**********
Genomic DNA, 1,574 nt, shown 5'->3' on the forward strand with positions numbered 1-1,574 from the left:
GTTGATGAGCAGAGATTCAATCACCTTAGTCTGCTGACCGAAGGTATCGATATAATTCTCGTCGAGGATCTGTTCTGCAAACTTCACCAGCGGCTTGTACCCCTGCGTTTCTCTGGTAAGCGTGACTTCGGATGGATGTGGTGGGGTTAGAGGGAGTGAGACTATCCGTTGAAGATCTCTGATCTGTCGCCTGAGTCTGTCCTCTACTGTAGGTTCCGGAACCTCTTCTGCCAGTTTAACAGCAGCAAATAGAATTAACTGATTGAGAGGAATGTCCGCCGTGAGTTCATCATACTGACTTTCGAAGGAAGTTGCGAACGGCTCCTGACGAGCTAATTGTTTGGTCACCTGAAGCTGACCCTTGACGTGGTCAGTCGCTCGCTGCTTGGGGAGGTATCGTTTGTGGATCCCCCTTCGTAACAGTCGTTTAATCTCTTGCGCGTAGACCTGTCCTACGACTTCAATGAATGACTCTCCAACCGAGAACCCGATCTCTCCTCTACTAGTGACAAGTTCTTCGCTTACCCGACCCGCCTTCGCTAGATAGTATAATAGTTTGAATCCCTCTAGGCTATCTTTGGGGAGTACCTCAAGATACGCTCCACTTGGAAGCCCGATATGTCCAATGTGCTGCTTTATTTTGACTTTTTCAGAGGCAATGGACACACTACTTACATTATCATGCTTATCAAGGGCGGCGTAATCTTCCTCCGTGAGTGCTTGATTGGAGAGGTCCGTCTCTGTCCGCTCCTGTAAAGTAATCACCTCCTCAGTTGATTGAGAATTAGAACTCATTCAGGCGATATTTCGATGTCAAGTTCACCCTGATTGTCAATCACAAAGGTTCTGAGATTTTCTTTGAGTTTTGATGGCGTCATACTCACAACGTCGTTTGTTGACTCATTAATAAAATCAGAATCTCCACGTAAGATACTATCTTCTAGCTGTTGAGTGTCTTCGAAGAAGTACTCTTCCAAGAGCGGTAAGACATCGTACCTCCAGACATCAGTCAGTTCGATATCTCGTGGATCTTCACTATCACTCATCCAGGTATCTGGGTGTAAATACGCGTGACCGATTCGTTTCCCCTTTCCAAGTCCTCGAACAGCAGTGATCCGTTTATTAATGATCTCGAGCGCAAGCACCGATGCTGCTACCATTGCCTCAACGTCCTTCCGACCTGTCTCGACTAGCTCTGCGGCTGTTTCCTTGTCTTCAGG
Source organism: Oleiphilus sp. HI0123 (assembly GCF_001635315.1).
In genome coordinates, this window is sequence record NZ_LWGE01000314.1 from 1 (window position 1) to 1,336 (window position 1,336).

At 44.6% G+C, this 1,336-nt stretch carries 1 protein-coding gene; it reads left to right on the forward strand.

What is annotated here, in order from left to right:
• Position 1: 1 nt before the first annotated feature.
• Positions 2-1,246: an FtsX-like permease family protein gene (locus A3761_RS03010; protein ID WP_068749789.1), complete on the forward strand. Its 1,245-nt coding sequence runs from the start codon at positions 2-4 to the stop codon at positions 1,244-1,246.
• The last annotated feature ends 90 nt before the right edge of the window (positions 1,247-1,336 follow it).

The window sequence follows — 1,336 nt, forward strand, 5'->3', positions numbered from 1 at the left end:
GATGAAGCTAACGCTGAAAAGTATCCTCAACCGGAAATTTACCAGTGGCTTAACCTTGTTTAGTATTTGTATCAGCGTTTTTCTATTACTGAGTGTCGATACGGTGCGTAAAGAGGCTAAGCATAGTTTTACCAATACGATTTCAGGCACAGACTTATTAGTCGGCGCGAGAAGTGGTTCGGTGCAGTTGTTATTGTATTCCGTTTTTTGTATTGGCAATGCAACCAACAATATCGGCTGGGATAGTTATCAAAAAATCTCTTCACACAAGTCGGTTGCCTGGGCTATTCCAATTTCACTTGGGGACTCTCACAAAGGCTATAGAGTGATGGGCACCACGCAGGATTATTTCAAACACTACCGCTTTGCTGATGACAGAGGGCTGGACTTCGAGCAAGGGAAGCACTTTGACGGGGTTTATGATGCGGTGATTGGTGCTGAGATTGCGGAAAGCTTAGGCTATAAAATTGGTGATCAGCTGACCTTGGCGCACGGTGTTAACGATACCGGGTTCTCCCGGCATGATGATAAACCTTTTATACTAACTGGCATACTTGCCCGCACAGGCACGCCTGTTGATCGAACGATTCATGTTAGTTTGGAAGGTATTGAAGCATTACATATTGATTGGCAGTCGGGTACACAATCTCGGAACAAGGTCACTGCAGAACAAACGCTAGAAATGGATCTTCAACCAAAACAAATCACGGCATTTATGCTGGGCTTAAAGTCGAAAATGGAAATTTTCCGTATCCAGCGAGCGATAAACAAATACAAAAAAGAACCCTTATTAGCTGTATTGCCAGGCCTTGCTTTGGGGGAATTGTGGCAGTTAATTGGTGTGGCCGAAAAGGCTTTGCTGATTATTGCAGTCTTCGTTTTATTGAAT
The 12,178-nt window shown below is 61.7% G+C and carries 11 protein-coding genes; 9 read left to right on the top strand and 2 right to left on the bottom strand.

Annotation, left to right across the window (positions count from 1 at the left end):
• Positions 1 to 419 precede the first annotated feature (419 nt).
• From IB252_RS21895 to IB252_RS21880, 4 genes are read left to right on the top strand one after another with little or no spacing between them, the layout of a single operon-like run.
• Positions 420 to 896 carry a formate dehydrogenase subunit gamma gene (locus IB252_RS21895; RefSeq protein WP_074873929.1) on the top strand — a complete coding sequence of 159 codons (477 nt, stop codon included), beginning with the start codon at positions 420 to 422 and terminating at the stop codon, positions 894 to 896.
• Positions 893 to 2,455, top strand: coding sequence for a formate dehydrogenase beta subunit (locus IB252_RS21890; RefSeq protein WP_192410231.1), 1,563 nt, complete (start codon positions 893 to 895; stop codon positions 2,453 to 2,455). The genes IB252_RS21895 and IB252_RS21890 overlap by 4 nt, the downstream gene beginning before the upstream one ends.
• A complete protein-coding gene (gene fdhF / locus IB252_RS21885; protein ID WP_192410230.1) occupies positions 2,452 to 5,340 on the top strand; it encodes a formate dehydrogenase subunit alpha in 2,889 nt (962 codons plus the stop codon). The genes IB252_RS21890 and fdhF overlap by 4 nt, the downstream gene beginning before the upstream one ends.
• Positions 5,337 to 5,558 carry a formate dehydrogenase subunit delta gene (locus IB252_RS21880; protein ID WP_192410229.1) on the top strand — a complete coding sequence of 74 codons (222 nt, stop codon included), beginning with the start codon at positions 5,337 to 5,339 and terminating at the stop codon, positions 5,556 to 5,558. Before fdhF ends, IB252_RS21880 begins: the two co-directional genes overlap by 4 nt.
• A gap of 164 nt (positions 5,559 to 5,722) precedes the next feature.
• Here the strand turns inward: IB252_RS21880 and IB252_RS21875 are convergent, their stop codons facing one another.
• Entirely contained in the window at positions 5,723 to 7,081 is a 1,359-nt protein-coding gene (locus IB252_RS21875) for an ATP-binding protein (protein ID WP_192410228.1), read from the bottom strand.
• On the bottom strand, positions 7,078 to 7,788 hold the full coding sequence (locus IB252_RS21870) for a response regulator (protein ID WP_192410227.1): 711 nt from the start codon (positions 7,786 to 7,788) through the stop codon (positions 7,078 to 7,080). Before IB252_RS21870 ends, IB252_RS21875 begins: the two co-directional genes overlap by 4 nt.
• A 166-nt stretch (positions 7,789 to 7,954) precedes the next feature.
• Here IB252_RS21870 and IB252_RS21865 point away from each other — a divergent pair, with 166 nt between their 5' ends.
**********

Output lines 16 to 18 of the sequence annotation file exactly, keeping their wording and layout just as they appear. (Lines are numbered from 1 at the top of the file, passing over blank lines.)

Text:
• Positions 420 to 896 carry a formate dehydrogenase subunit gamma gene (locus IB252_RS21895; RefSeq protein WP_074873929.1) on the top strand — a complete coding sequence of 159 codons (477 nt, stop codon included), beginning with the start codon at positions 420 to 422 and terminating at the stop codon, positions 894 to 896.
• Positions 893 to 2,455, top strand: coding sequence for a formate dehydrogenase beta subunit (locus IB252_RS21890; RefSeq protein WP_192410231.1), 1,563 nt, complete (start codon positions 893 to 895; stop codon positions 2,453 to 2,455). The genes IB252_RS21895 and IB252_RS21890 overlap by 4 nt, the downstream gene beginning before the upstream one ends.
• A complete protein-coding gene (gene fdhF / locus IB252_RS21885; protein ID WP_192410230.1) occupies positions 2,452 to 5,340 on the top strand; it encodes a formate dehydrogenase subunit alpha in 2,889 nt (962 codons plus the stop codon). The genes IB252_RS21890 and fdhF overlap by 4 nt, the downstream gene beginning before the upstream one ends.